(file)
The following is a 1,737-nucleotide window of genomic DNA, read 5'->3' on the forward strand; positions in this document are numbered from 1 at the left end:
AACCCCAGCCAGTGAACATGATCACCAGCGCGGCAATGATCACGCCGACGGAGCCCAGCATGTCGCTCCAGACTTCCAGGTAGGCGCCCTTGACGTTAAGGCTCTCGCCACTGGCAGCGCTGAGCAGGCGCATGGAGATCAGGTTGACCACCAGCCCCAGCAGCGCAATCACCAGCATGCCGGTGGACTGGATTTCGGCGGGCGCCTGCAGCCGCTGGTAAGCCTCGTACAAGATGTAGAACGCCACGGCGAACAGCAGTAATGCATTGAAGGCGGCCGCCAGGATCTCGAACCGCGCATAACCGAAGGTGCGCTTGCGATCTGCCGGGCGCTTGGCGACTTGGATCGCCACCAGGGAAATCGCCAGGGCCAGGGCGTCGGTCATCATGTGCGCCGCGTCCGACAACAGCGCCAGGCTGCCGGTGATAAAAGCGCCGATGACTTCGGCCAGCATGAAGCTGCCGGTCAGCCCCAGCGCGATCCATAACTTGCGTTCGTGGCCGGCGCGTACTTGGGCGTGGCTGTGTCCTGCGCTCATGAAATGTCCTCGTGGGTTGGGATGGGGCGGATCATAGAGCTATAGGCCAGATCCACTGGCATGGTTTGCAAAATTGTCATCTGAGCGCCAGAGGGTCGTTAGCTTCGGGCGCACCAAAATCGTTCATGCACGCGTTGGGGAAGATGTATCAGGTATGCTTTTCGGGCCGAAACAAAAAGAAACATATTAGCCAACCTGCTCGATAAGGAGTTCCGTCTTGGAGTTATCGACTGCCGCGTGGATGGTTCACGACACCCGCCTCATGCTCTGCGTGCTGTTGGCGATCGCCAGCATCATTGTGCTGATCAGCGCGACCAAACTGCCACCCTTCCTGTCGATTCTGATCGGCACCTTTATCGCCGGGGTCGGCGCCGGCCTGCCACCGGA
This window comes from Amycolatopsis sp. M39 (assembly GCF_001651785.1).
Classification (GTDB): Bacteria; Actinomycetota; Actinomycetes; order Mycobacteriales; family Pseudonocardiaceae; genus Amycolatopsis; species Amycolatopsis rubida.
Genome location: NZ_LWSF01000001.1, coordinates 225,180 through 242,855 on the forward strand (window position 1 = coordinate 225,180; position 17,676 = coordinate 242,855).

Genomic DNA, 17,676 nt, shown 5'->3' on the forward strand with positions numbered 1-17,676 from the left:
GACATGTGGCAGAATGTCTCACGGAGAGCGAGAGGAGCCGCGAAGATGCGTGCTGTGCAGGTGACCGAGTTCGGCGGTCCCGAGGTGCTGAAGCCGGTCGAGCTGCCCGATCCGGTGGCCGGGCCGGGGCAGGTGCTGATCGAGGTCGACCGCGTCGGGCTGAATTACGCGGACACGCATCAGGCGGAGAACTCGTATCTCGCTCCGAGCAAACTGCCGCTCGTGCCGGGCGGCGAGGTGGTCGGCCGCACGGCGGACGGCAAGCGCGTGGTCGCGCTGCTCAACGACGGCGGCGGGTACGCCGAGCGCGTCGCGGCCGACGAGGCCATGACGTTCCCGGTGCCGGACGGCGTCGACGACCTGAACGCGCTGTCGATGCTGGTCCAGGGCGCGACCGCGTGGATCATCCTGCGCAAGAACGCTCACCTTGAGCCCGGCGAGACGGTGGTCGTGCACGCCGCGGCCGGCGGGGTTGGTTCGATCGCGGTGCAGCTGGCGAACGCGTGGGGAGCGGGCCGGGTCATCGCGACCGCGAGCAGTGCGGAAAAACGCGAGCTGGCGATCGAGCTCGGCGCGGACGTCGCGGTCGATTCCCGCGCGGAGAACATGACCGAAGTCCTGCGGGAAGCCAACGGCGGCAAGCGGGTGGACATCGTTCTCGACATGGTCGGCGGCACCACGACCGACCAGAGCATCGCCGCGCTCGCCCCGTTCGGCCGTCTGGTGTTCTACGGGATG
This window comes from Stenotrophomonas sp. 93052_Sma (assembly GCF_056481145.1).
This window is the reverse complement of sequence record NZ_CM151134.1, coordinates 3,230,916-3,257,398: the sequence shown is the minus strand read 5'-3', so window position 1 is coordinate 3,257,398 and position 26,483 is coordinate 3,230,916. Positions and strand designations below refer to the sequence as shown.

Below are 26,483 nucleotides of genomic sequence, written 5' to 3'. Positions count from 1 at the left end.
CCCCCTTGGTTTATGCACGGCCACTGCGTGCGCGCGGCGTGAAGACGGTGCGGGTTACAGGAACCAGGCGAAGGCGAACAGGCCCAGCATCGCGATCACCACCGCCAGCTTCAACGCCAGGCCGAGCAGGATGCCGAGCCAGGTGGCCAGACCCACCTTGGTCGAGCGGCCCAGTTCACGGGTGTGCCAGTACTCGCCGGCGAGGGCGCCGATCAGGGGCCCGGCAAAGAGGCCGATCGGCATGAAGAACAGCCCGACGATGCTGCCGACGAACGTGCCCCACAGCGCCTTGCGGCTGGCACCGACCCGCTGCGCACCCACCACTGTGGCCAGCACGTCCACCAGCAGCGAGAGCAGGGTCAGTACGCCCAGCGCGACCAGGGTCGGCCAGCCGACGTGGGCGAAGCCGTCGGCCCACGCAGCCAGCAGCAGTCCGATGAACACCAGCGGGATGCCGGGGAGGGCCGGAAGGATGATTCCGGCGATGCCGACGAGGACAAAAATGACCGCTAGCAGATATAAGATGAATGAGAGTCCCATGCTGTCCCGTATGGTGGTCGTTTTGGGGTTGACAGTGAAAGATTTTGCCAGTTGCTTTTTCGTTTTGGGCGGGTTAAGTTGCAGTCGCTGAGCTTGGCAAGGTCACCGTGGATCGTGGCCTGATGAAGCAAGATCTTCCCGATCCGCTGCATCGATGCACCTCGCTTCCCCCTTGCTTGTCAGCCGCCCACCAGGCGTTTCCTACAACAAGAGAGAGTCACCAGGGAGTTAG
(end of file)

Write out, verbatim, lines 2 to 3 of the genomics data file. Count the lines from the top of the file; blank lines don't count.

AACCCCAGCCAGTGAACATGATCACCAGCGCGGCAATGATCACGCCGACGGAGCCCAGCATGTCGCTCCAGACTTCCAGGTAGGCGCCCTTGACGTTAAGGCTCTCGCCACTGGCAGCGCTGAGCAGGCGCATGGAGATCAGGTTGACCACCAGCCCCAGCAGCGCAATCACCAGCATGCCGGTGGACTGGATTTCGGCGGGCGCCTGCAGCCGCTGGTAAGCCTCGTACAAGATGTAGAACGCCACGGCGAACAGCAGTAATGCATTGAAGGCGGCCGCCAGGATCTCGAACCGCGCATAACCGAAGGTGCGCTTGCGATCTGCCGGGCGCTTGGCGACTTGGATCGCCACCAGGGAAATCGCCAGGGCCAGGGCGTCGGTCATCATGTGCGCCGCGTCCGACAACAGCGCCAGGCTGCCGGTGATAAAAGCGCCGATGACTTCGGCCAGCATGAAGCTGCCGGTCAGCCCCAGCGCGATCCATAACTTGCGTTCGTGGCCGGCGCGTACTTGGGCGTGGCTGTGTCCTGCGCTCATGAAATGTCCTCGTGGGTTGGGATGGGGCGGATCATAGAGCTATAGGCCAGATCCACTGGCATGGTTTGCAAAATTGTCATCTGAGCGCCAGAGGGTCGTTAGCTTCGGGCGCACCAAAATCGTTCATGCACGCGTTGGGGAAGATGTATCAGGTATGCTTTTCGGGCCGAAACAAAAAGAAACATATTAGCCAACCTGCTCGATAAGGAGTTCCGTCTTGGAGTTATCGACTGCCGCGTGGATGGTTCACGACACCCGCCTCATGCTCTGCGTGCTGTTGGCGATCGCCAGCATCATTGTGCTGATCAGCGCGACCAAACTGCCACCCTTCCTGTCGATTCTGATCGGCACCTTTATCGCCGGGGTCGGCGCCGGCCTGCCACCGGA
This window comes from Amycolatopsis sp. M39 (assembly GCF_001651785.1).